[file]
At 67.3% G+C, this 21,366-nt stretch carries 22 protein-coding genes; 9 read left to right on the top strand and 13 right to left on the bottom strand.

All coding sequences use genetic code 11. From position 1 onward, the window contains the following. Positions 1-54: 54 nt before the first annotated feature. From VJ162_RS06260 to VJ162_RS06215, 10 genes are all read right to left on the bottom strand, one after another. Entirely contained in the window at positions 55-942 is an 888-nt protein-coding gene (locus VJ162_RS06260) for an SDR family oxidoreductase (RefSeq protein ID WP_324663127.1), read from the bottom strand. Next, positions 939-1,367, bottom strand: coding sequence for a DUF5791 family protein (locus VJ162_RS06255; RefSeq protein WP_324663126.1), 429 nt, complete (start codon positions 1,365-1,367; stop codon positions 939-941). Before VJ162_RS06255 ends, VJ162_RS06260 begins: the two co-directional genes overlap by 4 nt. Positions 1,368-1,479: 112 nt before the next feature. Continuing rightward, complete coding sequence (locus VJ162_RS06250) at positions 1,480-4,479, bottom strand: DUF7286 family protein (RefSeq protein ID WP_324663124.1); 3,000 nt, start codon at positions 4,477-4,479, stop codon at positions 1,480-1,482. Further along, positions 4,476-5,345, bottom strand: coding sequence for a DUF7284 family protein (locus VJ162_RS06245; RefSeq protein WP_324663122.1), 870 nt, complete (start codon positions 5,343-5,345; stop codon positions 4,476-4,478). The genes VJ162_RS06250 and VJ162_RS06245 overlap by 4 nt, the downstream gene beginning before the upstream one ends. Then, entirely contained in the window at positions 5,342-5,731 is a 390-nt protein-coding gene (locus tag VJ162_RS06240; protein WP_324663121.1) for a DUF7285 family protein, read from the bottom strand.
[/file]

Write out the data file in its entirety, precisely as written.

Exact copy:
At 67.3% G+C, this 21,366-nt stretch carries 22 protein-coding genes; 9 read left to right on the top strand and 13 right to left on the bottom strand.

All coding sequences use genetic code 11. From position 1 onward, the window contains the following. Positions 1-54: 54 nt before the first annotated feature. From VJ162_RS06260 to VJ162_RS06215, 10 genes are all read right to left on the bottom strand, one after another. Entirely contained in the window at positions 55-942 is an 888-nt protein-coding gene (locus VJ162_RS06260) for an SDR family oxidoreductase (RefSeq protein ID WP_324663127.1), read from the bottom strand. Next, positions 939-1,367, bottom strand: coding sequence for a DUF5791 family protein (locus VJ162_RS06255; RefSeq protein WP_324663126.1), 429 nt, complete (start codon positions 1,365-1,367; stop codon positions 939-941). Before VJ162_RS06255 ends, VJ162_RS06260 begins: the two co-directional genes overlap by 4 nt. Positions 1,368-1,479: 112 nt before the next feature. Continuing rightward, complete coding sequence (locus VJ162_RS06250) at positions 1,480-4,479, bottom strand: DUF7286 family protein (RefSeq protein ID WP_324663124.1); 3,000 nt, start codon at positions 4,477-4,479, stop codon at positions 1,480-1,482. Further along, positions 4,476-5,345, bottom strand: coding sequence for a DUF7284 family protein (locus VJ162_RS06245; RefSeq protein WP_324663122.1), 870 nt, complete (start codon positions 5,343-5,345; stop codon positions 4,476-4,478). The genes VJ162_RS06250 and VJ162_RS06245 overlap by 4 nt, the downstream gene beginning before the upstream one ends. Then, entirely contained in the window at positions 5,342-5,731 is a 390-nt protein-coding gene (locus tag VJ162_RS06240; protein WP_324663121.1) for a DUF7285 family protein, read from the bottom strand.